In New England, where I grew up, it could get so cold the footing would freeze solid and the vets would warn us of lung damage from breathing too deeply in sub zero weather. I had to learn a thing or two about riding effectively in cold weather. The following are a couple tips, from tacking up and riding to cooling off, that will help keep your horse more comfortable this winter.
- I leave the blanket on as long as possible – I groom the face, legs, mane and tail and even put boots or wraps on before taking the blanket off. The moment I take the blanket off I put on a cooler or quarter sheet and will fold it back and forth while I groom the body.
- If you know your horse has a sensitive back – get an electric blanket (they sell ones with batteries – no cord!) or a heating pad to really ensure that the back does not get cold or tight before you get on.
- For riding I like the quarter sheets that have a hole cut out for the saddle and Velcro for the front closure. You can put on the cooler under your saddle flaps, but still take off the quarter sheet during your ride.
- Start your ride with at least 10 minutes of brisk walk to really get the blood flowing. During these 10 minutes you could add lateral work for additional stretching and warming of muscles and ligaments.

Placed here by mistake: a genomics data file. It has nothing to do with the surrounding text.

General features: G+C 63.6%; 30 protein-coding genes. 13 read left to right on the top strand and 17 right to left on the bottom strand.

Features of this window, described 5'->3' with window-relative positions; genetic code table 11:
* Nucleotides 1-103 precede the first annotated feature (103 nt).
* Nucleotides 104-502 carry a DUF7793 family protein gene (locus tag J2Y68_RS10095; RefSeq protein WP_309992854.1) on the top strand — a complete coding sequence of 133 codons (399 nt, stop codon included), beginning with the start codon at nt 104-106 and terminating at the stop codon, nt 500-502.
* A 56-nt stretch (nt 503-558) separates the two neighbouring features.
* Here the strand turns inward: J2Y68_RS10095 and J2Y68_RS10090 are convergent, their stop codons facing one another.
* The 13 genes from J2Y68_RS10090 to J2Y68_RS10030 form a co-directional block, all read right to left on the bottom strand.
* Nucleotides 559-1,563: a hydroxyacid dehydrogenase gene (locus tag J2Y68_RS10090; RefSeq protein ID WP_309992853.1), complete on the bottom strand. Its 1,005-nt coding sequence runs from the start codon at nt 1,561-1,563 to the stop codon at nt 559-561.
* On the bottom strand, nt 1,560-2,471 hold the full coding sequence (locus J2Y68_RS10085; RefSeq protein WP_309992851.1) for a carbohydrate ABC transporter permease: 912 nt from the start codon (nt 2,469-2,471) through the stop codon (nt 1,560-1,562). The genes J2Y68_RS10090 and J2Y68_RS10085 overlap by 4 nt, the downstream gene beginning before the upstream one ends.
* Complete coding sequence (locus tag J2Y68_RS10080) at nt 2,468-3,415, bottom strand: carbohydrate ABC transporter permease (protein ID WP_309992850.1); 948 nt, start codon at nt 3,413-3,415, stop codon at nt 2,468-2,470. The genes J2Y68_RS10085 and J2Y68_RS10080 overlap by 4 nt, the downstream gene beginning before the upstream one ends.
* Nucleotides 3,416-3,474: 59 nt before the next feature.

- Exercises for warm up in cold weather could include: brisk trotting, trot canter transitions, serpentines full arena, spiraling in and spiraling out on circles, and shallow loop serpentines (two or three) on a long side. I also love doing posting trot to sitting trot transitions (meaning post 6 strides, sit 6 strides then repeat) during all these exercises because I usually need some warm up too!
- Depending on the temperature I make sure I take off the quarter sheet after my initial walk, trot and canter for the warm up. Usually after about 20 min. I try and watch carefully so my horse doesn’t get to hot and sweat more than necessary.
- I try to limit long talk breaks when it is really cold and keep my work focused and moving forward.
- For cooling down I put the quarter sheet back on while I walk out and immediately put a cooler on the moment I take off the saddle.
Liz Hendrix is a USDF gold, silver and bronze medalist and USDF certified trainer through 4th level. She trains horses and students at Greenville Equestrian center in Livermore. She is looking forward to the release of her new book Angel and Evie: Catching a Unicorn on November 15th that she wrote and illustrated. Please check it out at AngelAndEvie.com.